Not to get all Tiny Tim about it, but the most important thing about Christmas is the people we spend it with: friends, family and loved ones.  (For instance, the photograph at the top of this post is courtesy of my dad, who captured this lovely moment of typical sibling silliness on Christmas day last year.)  We are allowed to enjoy the consumer stuff like food, drink and presents because they are much less important, but more controllable.  You can hope and pray that your parents won’t get into a row over dinner, or that your granddad won’t get drunk and be loudly racist, or that your sister will cheer up even though she got dumped a week ago, but you cannot make these things happen.  You can make nice food and an effort to find thoughtful gifts.

Even if you don’t have a completely harmonious, sober or exuberant Christmas, the consumer crap is a way of saying to people “I love you, and I want us to have a special day together.”  If we burn the turkey and get terrible presents, it doesn’t matter because it is just stuff and at least we tried.  I know that that’s not why the festive season is so financially spectacular, but if we’ve got this cultural phenomenon we might as well find the positive aspects of it.

Right, rant over.  I’m going to make some mince pies.  You go and have a marvellous day, whatever you’re up to.

Richard Curtis Ruins Everything

Word-vomit

Good morning, you attractive and more intelligent than average person!  How’s the start of your weekend so far?

Today’s blog is about words and how we tend to misuse them.  As a writer and all-round pretty verbose gal, it feels a bit strange to be writing a blog post (using words, no less) about such a topic, but bear with me, because I think I can explain myself.  Having said that, I will be attempting to explain myself using, er…more words.  Flipping heck, this is going to be tricky…

We all have moments when we say something that we immediately wish we could take back.  You know the drill:

What your brain tells you: Hey, say this!  It’s witty, it’s apt and it’s actually pretty topical, too.  Saying this sentence will make you seem more attractive and intelligent to everyone in the room.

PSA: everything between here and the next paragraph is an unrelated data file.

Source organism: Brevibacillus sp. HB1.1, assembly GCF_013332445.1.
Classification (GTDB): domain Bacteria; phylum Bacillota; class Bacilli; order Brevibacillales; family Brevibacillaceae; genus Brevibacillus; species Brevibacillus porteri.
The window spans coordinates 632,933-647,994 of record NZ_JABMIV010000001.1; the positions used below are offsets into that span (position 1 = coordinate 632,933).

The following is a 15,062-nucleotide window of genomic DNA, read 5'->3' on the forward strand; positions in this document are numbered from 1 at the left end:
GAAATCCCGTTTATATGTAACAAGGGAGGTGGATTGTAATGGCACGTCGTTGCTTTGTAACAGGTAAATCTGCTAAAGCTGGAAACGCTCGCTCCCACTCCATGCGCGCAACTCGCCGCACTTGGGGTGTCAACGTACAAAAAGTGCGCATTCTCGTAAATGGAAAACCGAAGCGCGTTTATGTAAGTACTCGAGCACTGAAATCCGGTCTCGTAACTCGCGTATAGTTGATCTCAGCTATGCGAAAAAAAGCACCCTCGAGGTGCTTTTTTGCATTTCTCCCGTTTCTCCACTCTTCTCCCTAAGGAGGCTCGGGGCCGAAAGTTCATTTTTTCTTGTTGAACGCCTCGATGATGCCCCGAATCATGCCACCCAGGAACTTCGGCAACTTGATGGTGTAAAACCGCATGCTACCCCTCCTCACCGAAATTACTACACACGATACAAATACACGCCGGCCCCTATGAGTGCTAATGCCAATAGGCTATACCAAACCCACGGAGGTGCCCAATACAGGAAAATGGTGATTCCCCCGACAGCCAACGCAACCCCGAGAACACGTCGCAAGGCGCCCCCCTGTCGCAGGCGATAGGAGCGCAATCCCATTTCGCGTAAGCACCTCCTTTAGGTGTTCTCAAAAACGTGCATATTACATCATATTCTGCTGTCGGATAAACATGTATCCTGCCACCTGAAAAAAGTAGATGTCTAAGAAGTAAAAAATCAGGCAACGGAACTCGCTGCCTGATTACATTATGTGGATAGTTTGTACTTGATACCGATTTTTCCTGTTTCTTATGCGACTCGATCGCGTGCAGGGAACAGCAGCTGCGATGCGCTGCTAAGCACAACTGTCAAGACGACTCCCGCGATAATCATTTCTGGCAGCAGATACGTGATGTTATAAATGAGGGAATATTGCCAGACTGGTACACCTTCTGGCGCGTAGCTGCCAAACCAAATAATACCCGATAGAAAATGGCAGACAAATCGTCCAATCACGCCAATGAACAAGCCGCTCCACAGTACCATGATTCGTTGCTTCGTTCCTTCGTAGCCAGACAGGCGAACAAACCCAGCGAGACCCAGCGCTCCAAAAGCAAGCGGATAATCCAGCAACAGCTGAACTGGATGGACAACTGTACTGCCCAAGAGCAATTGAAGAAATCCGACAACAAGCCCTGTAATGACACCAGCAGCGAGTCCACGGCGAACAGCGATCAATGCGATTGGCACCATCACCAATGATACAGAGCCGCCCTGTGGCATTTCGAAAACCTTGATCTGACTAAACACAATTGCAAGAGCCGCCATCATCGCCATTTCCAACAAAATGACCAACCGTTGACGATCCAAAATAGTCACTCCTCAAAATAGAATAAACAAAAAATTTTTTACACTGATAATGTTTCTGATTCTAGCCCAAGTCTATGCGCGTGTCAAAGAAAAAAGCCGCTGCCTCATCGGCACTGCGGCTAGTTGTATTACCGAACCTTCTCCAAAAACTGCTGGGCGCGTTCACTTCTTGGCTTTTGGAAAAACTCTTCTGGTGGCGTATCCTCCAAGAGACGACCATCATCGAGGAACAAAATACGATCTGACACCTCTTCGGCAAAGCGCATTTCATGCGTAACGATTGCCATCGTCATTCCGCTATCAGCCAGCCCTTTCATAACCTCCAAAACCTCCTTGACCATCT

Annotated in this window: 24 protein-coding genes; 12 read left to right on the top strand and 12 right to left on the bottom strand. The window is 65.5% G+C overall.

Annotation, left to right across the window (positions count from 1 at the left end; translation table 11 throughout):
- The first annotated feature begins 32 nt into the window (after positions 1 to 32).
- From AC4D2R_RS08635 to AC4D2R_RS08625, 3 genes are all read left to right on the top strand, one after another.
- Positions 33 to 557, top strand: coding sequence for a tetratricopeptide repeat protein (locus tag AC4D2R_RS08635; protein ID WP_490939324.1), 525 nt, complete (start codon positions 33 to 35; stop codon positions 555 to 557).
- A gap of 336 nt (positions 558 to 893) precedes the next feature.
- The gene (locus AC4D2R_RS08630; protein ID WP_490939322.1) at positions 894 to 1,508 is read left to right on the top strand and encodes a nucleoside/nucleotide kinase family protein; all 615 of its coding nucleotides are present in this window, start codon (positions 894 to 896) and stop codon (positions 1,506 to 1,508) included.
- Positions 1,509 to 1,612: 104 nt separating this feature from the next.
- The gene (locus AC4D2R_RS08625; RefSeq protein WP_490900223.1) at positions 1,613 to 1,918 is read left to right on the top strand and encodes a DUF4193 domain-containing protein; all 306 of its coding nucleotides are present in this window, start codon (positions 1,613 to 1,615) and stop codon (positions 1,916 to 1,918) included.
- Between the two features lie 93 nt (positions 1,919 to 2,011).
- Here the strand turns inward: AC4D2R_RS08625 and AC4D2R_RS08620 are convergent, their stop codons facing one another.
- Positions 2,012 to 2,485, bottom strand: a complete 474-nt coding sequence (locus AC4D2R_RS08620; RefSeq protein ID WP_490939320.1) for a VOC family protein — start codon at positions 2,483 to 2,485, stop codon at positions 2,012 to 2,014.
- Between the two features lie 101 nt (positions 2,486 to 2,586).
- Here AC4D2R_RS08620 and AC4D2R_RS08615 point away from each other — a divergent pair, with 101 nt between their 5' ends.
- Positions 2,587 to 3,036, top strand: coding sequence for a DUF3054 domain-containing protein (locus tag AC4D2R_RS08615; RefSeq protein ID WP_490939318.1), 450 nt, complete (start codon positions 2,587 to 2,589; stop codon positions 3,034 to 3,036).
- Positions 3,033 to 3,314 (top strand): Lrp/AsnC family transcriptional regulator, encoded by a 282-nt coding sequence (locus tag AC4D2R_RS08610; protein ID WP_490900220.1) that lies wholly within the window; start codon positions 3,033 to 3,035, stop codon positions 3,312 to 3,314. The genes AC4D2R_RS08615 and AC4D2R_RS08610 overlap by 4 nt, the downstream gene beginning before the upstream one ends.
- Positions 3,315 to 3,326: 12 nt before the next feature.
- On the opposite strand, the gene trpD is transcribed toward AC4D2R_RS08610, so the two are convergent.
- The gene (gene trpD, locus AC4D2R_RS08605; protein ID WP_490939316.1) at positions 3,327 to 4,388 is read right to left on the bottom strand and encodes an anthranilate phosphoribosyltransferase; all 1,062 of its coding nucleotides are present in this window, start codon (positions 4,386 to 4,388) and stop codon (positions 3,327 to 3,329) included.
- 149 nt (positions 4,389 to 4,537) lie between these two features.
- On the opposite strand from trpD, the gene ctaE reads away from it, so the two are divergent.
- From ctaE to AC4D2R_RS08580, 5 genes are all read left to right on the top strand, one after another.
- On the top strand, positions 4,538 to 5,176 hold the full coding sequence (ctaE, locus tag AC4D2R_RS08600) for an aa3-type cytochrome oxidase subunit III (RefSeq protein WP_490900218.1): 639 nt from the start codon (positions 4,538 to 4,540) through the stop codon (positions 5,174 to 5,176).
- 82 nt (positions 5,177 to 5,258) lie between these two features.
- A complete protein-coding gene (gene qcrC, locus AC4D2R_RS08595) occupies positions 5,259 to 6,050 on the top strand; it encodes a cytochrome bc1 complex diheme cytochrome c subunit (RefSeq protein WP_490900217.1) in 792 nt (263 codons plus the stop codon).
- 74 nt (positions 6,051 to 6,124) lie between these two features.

What actually comes out of your mouth: Something pretty obscure, mildly offensive and more than a bit weird.  People are now staring at you with slight fear and a lot of pity.  Back away slowly until you’re near enough to the door to make a run for it, and never see or speak to any of these people again.

When you’re tired, it gets worse.

Brain: Er…try saying this.  It might work. Who are we talking to, again?
What comes out of your mouth: Noises which are probably not even real words, and a bit of dribble.

And, of course, when you’re drunk:

Brain: Hey look, a random thought/complete overreaction/declaration of undying love!  Say that!!
What comes out of your mouth: a random thought/complete overreaction/declaration of undying love in glorious surround sound, probably a bit too loud and marred only by slurring.

Whether we’re sober, drunk or just too tired for proper sentences, we all say things from time to time that seem a bit silly in hindsight.  But when the conversation is truly important it feels so much worse to have messed it up.  Essentially, Richard Curtis films have ruined eloquence for all of us.   Even his most ridiculous characters manage to say the right words at the crucial moment (I’m looking at you, every Hugh Grant character ever), and that makes the rest of us feel bad when what we really need to do is just say “I’m sorry, I messed that up.  Can I start again?”

The other problem with this is that the person you’re talking to is the one who gets to decide whether or not you can have a second chance.  There are people in my life whom I love enormously, partly because they are kind, funny, interesting people, but mainly because they let me try again when the words I choose the first time around are not good enough.  I hope that you have people like that in your life, but more than that I hope that you are one of those people who give second chances.